Mark Lindsay's rendition, released in 1970, is faithful to the original. It reached #44. Here is a bit of the lyrics: "Close my eyes and hear the flowers growing/As you lay sleeping in my arms/And the time will be our time/And the grass won't pay no mind."
"Problem Child" is one of my favorite tracks from this collection. Like "Arizona" and some of the others, the chorus is belted out in great contrast to the verses. But unlike, say, "Silver Bird," the entire flow of the song makes sense. And there is some nice work on guitar. It was written by Mac Davis. For some reason, it only made it to #80 on the chart.
Here is a taste of the lyrics: "I can give you a complete love/It ain't the kind you'll find on the street, love/You can fight it, but you know you won't defeat love/All my sweet love is going to bring you running home to your man/Problem child."
"Been Too Long On The Road"
More of a rock tune (at least at first) than many of this collection's tracks, "Been Too Long On The Road" was written by David Gates, the lead singer of Bread. This song has a definite power, and feels like an entire story rather than a pop song, because of its changes and arrangement. It only reached #98 on the pop chart.
Its flip side, "All I Really See Is You," is a really cool tune written by Mark Lindsay. I love his vocals on this one. And this song has some excellent lyrics: "But you keep saying you've been changing/But I perceive just what you are/And what I see - perfection that's so hard to believe/But skin-deep beauty only carries you so far/I've witnessed many disguises before my eyes/I've seen many a changing view/Watch the long parade of your charades" and "And I'm sure you're somewhere near the top/But the life you lead is composed of your fantasies." It's a song about leaving, and it's is one of my favorite tracks.
"Are You Old Enough"
"Are You Old Enough" is another of this CD's surprises. It's a funky, somewhat silly 1970s pop rock tune. I can't help but love it. This one is simply fun, and features the chorus, "Are you old enough to be young enough/To be bad enough to be good/Are you old enough to be young enough/To do the things you shouldn't when you should." And at two minutes, it's over before you know it. It reached #89 on the chart.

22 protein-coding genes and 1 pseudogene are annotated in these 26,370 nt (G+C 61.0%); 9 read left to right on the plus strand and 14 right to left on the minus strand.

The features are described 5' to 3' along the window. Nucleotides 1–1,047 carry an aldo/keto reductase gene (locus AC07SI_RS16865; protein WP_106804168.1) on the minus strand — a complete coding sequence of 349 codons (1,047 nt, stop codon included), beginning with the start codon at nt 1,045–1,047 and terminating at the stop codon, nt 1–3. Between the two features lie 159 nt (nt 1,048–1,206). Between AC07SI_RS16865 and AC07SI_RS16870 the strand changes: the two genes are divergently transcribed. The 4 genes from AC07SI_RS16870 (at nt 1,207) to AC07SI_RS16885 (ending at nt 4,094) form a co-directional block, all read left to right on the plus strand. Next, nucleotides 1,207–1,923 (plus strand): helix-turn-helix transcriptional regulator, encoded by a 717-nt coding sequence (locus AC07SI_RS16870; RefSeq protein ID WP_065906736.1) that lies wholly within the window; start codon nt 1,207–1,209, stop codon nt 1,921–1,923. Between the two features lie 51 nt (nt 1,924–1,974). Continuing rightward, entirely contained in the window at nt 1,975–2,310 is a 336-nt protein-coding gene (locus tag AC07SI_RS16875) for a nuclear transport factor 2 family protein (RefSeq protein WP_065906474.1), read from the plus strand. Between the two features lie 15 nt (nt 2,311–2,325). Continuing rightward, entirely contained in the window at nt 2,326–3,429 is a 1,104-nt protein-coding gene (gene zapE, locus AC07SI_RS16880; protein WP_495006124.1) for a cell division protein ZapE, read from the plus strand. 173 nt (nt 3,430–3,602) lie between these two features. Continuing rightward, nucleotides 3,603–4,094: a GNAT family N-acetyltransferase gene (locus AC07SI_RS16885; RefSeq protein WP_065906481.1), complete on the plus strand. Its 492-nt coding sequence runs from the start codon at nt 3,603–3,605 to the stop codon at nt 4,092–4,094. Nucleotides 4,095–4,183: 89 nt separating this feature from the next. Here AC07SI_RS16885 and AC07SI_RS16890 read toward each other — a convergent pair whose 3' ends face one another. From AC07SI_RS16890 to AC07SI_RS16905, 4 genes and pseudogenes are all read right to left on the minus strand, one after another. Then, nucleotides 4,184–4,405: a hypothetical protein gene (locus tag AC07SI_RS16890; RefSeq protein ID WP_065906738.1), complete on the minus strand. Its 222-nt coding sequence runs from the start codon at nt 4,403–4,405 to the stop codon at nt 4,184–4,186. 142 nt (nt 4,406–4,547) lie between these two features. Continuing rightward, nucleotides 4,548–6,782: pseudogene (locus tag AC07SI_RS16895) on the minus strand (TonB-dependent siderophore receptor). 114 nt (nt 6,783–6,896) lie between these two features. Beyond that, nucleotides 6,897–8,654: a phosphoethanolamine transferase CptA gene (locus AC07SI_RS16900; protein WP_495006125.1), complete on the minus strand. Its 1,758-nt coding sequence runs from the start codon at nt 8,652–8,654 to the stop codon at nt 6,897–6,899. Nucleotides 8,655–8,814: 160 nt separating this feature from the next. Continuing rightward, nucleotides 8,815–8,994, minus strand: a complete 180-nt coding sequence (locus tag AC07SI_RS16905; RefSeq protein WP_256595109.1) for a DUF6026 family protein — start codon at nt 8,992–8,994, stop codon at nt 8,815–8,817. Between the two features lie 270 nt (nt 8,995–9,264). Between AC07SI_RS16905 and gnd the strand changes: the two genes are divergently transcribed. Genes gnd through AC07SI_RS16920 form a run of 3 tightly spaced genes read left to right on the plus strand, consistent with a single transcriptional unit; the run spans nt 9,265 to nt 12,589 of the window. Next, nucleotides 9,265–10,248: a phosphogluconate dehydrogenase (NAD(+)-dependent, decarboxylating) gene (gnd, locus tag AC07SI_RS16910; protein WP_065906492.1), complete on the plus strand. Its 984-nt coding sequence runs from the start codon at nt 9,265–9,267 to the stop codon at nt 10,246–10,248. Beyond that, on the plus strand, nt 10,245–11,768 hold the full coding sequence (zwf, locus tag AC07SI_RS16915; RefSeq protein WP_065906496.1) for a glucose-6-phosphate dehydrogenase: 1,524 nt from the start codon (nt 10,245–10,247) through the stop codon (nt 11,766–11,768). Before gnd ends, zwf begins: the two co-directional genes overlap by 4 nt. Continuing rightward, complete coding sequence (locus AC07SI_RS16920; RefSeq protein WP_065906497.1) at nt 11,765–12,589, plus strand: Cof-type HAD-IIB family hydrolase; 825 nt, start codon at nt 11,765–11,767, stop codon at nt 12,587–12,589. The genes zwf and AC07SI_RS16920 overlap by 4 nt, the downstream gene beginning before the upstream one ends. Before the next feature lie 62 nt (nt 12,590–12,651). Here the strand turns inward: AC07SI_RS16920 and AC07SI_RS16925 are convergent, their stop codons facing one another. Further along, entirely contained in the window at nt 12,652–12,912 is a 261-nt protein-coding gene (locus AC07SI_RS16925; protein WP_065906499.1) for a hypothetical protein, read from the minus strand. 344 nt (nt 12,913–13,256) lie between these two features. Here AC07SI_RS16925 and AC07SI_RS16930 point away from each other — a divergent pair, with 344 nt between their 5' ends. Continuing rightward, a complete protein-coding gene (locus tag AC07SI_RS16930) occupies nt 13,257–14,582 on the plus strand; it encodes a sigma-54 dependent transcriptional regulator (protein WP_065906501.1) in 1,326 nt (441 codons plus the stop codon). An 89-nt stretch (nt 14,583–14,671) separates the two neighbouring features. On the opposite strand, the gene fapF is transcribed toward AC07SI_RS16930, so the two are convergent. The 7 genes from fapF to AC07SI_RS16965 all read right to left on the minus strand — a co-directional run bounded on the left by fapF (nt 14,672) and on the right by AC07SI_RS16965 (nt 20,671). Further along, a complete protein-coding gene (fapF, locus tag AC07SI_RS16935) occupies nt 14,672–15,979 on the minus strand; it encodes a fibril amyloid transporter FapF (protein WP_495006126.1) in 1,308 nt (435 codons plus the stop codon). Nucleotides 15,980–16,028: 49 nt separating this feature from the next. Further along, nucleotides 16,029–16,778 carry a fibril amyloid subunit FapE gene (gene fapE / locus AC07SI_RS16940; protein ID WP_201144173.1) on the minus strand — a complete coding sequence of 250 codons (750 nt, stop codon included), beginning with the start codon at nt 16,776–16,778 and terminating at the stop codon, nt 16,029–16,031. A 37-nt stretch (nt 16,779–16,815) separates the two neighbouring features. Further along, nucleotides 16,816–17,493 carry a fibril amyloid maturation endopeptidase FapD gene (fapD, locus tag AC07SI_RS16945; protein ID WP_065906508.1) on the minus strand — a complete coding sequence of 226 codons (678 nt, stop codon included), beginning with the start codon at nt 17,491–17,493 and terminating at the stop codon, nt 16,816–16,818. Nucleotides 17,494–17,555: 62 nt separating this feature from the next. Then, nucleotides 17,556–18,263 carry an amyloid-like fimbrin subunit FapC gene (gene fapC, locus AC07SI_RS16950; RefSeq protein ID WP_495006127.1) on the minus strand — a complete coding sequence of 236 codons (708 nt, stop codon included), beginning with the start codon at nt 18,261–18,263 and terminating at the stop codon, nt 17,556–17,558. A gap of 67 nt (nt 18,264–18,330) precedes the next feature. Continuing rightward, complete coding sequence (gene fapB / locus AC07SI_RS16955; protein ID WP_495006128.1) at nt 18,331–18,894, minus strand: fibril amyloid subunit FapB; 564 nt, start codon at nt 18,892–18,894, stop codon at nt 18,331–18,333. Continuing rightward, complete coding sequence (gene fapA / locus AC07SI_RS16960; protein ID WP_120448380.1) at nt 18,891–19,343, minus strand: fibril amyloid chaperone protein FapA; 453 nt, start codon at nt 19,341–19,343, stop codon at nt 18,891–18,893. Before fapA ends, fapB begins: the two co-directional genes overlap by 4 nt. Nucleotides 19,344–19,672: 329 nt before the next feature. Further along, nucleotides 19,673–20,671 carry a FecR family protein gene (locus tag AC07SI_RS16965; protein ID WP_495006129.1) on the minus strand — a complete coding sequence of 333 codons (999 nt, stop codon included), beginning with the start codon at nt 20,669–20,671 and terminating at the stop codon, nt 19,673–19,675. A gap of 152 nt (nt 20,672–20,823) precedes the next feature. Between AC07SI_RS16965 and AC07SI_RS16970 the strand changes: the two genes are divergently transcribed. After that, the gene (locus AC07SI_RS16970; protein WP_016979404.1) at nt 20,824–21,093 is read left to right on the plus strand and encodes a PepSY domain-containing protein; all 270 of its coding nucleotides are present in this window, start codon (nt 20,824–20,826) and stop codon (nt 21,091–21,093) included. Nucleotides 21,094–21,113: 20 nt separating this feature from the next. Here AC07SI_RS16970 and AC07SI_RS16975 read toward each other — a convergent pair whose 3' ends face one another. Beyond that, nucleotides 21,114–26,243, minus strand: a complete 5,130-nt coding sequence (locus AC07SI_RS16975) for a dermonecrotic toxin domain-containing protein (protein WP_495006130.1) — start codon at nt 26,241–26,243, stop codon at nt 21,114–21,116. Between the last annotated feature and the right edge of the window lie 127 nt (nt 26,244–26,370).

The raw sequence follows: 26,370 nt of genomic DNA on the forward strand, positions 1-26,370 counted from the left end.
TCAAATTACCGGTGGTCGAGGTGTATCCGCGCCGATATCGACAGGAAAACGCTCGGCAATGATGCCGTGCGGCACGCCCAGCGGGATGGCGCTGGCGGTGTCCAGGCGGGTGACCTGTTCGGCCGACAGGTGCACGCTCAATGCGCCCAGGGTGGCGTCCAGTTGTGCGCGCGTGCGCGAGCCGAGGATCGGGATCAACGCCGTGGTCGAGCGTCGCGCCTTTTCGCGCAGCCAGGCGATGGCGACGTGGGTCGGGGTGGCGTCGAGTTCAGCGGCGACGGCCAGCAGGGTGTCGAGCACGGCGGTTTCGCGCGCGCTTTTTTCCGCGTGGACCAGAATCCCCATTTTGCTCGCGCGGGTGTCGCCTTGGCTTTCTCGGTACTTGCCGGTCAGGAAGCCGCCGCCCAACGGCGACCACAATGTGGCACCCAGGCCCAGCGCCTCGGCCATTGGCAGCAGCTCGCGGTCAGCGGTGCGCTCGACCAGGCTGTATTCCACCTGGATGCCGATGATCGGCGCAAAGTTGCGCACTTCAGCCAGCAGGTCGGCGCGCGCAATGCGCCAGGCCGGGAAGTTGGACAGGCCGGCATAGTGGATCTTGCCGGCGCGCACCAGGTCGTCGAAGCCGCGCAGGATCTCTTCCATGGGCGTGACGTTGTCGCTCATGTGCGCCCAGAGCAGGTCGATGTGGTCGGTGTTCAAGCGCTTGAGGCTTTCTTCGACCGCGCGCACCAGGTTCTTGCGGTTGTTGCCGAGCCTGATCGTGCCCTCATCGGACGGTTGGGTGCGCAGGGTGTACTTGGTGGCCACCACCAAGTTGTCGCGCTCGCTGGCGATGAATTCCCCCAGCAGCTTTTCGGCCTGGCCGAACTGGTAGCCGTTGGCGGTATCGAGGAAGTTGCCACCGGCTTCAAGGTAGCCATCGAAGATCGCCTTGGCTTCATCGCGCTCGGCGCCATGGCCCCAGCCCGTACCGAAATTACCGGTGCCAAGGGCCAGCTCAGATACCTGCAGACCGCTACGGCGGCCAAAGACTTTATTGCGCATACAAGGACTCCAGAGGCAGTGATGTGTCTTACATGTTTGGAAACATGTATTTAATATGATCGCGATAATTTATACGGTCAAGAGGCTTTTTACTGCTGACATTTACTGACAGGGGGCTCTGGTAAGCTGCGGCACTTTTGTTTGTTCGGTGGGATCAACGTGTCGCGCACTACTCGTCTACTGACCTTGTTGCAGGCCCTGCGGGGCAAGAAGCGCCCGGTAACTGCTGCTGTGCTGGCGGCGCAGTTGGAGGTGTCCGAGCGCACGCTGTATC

Its flip side, "Don't You Know," is another surprising gem. At times, I found myself swaying and tapping along to its rhythm, but the song isn't afraid of getting a bit weird too. Written by Mark Lindsay, "Don't You Know" is probably my favorite from this collection.
"California" is about a girl who was a hit in the high school play, but now wants to go out to California to make it big. And it's sung from the perspective of a boy who loves her, and doesn't want to stand in the way of her dreams.
This one features a groovy pop rhythm on the lines, "The glitter and the glamour are turning to rust/The stars on the sidewalk are covered with dust/All the movie lots are just about to go bust/In the whole big town, there's not a soul you can trust." Sadly, these are lines that are still pertinent, and strike a chord with a lot of folks. He then sings, "If your dreams don't come true, I'll be waiting here for you/Because to me you'll always be a star/And I'll still love you just the way you are." This is a wonderful pop song.
CD Track List
- Reason To Believe
- First Hymn From Grand Terrace
- The Old Man At The Fair
- Man From Houston
- Miss America
- Small Town Woman
- Silver Bird
- So Hard To Leave You
- And The Grass Won't Pay No Mind
- Funny How Little Men Care
- Problem Child
- Been Too Long On The Road
- All I Really See Is You
- Are You Old Enough
- Don't You Know
- Something Big
- Pretty, Pretty
- Someone's Been Hiding
- Song For A Friend